Rubella and your baby

Rubella, also called German measles, is an infection that causes mild flu-like symptoms and a rash on the skin. Only about half of children infected with rubella have these symptoms. Others have no symptoms and parents may not even know they’re infected.

Rubella has been eliminated in the United States because of routine vaccination of children. Vaccination protects a person against rubella for life. Only five cases of rubella were reported in this country between 2001 and 2004.

Rubella is common in other countries. Travelers can bring it into the United States, or you can get it when travelling outside the country.

It’s important to get your baby vaccinated for rubella. The vaccine is called MMR and protects your baby from measles, mumps and rubella. Your baby can get the MMR vaccine at 1 year of age.

What are signs and symptoms of rubella?

Children generally have few signs or symptoms. Rubella is usually mild with flu-like symptoms followed by a rash. The rash is often the first sign a parent notices. The rash often lasts about 3 days.

Flu-like symptoms include:

  • Low-grade fever
  • Headache
  • Runny nose
  • Red eyes
  • Swollen glands
  • Muscle or joint pain

What causes rubella?

Rubella is caused by a virus (a tiny organism that can make you sick). It’s very contagious and is spread through the air from an infected person’s cough or sneeze.

How is rubella diagnosed and treated?

Your baby’s health care provider takes a swab of your baby’s nose or throat and tests it for rubella.

There is no treatment for rubella. The illness usually goes away on its own. Try to keep him comfortable. Give him fluids and try to get him to rest if he’s tired. If your baby has a fever, his health care provider may recommend a fever reducer, like acetaminophen (Tylenol®).

How can you prevent your baby from getting rubella?

Make sure your baby gets the MMR vaccine. Your baby gets the vaccine in two doses: the first between 12 and 15 months, and the second between 4 and 6 years.

Until your baby gets her first MMR vaccine:

  • Keep your baby away from anyone who has rubella.
  • Tell your baby’s health care provider right away if your baby has been in contact with someone who has rubella.
  • Make sure you’re vaccinated and immune to rubella. Immune means being protected from an infection. If you're immune to an infection, it means you can't get the infection. You being immune to rubella can help protect your baby from the illness until she gets her MMR vaccinations. It also means you’re immune from the disease during any future pregnancies.


See also:
Rubella and pregnancy, Vaccinations and your baby, Vaccinations and pregnancy


Last reviewed: April, 2012

Rubella, also called German measles, is an infection that causes mild flu-like symptoms and a rash on the skin. Only about half of children infected with rubella have these symptoms. Others have no symptoms and parents may not even know they’re infected.

Rubella has been eliminated in the United States because of routine vaccination of children. Vaccination protects a person against rubella for life. Only five cases of rubella were reported in this country between 2001 and 2004.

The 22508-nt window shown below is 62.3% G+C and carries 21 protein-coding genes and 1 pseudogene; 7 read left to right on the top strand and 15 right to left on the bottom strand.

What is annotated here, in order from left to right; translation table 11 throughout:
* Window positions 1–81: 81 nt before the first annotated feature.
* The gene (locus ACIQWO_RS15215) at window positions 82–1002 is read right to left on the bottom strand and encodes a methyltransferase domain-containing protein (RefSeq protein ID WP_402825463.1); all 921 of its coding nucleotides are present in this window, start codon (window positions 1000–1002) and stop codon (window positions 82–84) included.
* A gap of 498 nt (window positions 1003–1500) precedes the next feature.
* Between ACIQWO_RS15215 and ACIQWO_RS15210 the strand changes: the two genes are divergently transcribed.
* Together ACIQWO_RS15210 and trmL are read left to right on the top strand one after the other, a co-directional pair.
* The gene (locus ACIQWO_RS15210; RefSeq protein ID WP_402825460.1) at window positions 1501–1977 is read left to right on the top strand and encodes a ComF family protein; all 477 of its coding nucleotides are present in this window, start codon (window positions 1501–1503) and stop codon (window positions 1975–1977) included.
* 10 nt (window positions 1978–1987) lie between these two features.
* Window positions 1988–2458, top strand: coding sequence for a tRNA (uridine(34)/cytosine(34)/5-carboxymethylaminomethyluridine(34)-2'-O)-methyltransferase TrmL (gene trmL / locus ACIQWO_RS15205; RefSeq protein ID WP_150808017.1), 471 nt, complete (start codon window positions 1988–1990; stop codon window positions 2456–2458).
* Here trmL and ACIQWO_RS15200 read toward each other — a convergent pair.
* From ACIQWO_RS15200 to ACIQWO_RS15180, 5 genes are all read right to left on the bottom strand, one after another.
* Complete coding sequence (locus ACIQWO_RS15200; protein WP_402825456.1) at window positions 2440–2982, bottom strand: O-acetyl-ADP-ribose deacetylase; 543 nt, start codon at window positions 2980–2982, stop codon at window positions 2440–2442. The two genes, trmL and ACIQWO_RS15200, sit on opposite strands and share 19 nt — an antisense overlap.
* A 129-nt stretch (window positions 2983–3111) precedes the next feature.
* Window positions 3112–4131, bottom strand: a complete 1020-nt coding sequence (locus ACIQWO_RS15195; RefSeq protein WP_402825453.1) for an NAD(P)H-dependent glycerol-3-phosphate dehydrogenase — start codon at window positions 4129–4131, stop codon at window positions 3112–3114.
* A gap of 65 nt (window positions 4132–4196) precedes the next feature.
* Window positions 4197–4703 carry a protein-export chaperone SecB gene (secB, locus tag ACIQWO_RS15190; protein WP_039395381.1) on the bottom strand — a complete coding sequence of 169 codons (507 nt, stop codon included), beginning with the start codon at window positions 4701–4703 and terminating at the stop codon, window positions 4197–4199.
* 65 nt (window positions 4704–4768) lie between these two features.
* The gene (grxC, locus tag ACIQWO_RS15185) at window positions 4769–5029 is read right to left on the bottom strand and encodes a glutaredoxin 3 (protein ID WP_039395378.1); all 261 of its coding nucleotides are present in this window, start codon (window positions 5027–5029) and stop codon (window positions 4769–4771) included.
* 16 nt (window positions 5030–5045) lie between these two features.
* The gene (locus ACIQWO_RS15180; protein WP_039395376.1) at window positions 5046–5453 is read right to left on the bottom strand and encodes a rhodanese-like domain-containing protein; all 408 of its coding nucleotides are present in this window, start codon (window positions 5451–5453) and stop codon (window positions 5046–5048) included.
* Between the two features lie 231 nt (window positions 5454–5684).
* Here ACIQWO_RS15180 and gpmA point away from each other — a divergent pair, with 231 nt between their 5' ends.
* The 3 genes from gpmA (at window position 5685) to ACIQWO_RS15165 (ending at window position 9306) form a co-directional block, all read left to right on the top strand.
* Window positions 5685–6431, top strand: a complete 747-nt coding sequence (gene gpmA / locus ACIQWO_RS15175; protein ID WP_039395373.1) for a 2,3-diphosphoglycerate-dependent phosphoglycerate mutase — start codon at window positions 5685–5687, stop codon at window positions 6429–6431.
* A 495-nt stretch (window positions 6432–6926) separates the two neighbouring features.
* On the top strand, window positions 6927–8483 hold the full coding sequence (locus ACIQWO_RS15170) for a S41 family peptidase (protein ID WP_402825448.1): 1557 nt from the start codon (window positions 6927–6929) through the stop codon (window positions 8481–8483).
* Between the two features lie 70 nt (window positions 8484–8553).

Rubella is common in other countries. Travelers can bring it into the United States, or you can get it when travelling outside the country.

It’s important to get your baby vaccinated for rubella. The vaccine is called MMR and protects your baby from measles, mumps and rubella. Your baby can get the MMR vaccine at 1 year of age.

What are signs and symptoms of rubella?

Children generally have few signs or symptoms. Rubella is usually mild with flu-like symptoms followed by a rash. The rash is often the first sign a parent notices. The rash often lasts about 3 days.

Flu-like symptoms include:

  • Low-grade fever
  • Headache
  • Runny nose
  • Red eyes
  • Swollen glands
  • Muscle or joint pain

What causes rubella?

Rubella is caused by a virus (a tiny organism that can make you sick). It’s very contagious and is spread through the air from an infected person’s cough or sneeze.

How is rubella diagnosed and treated?

Your baby’s health care provider takes a swab of your baby’s nose or throat and tests it for rubella.

There is no treatment for rubella. The illness usually goes away on its own. Try to keep him comfortable. Give him fluids and try to get him to rest if he’s tired. If your baby has a fever, his health care provider may recommend a fever reducer, like acetaminophen (Tylenol®).

How can you prevent your baby from getting rubella?

Make sure your baby gets the MMR vaccine. Your baby gets the vaccine in two doses: the first between 12 and 15 months, and the second between 4 and 6 years.

Until your baby gets her first MMR vaccine:

  • Keep your baby away from anyone who has rubella.
  • Tell your baby’s health care provider right away if your baby has been in contact with someone who has rubella.
  • Make sure you’re vaccinated and immune to rubella. Immune means being protected from an infection. If you're immune to an infection, it means you can't get the infection. You being immune to rubella can help protect your baby from the illness until she gets her MMR vaccinations. It also means you’re immune from the disease during any future pregnancies.


See also:
Rubella and pregnancy, Vaccinations and your baby, Vaccinations and pregnancy


Last reviewed: April, 2012